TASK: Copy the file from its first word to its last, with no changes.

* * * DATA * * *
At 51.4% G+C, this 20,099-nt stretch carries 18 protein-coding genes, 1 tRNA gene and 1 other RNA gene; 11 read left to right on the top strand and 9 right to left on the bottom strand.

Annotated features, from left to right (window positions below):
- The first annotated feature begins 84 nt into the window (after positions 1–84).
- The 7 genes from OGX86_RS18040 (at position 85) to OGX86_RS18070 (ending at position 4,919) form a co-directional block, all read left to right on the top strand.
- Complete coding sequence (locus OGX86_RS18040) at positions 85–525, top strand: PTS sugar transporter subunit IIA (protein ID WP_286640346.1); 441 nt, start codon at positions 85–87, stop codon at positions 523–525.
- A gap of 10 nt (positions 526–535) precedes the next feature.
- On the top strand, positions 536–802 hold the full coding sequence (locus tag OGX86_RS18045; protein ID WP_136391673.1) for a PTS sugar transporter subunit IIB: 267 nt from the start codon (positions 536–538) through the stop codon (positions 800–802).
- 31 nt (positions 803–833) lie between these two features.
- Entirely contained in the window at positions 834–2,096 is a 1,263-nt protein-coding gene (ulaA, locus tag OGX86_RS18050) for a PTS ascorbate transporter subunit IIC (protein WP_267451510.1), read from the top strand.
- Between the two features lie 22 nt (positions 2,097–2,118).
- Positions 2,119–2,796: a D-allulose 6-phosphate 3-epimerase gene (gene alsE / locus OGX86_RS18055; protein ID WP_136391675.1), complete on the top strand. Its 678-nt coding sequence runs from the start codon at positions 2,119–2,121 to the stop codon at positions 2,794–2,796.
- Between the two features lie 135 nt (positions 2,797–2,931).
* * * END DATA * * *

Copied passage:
At 51.4% G+C, this 20,099-nt stretch carries 18 protein-coding genes, 1 tRNA gene and 1 other RNA gene; 11 read left to right on the top strand and 9 right to left on the bottom strand.

Annotated features, from left to right (window positions below):
- The first annotated feature begins 84 nt into the window (after positions 1–84).
- The 7 genes from OGX86_RS18040 (at position 85) to OGX86_RS18070 (ending at position 4,919) form a co-directional block, all read left to right on the top strand.
- Complete coding sequence (locus OGX86_RS18040) at positions 85–525, top strand: PTS sugar transporter subunit IIA (protein ID WP_286640346.1); 441 nt, start codon at positions 85–87, stop codon at positions 523–525.
- A gap of 10 nt (positions 526–535) precedes the next feature.
- On the top strand, positions 536–802 hold the full coding sequence (locus tag OGX86_RS18045; protein ID WP_136391673.1) for a PTS sugar transporter subunit IIB: 267 nt from the start codon (positions 536–538) through the stop codon (positions 800–802).
- 31 nt (positions 803–833) lie between these two features.
- Entirely contained in the window at positions 834–2,096 is a 1,263-nt protein-coding gene (ulaA, locus tag OGX86_RS18050) for a PTS ascorbate transporter subunit IIC (protein WP_267451510.1), read from the top strand.
- Between the two features lie 22 nt (positions 2,097–2,118).
- Positions 2,119–2,796: a D-allulose 6-phosphate 3-epimerase gene (gene alsE / locus OGX86_RS18055; protein ID WP_136391675.1), complete on the top strand. Its 678-nt coding sequence runs from the start codon at positions 2,119–2,121 to the stop codon at positions 2,794–2,796.
- Between the two features lie 135 nt (positions 2,797–2,931).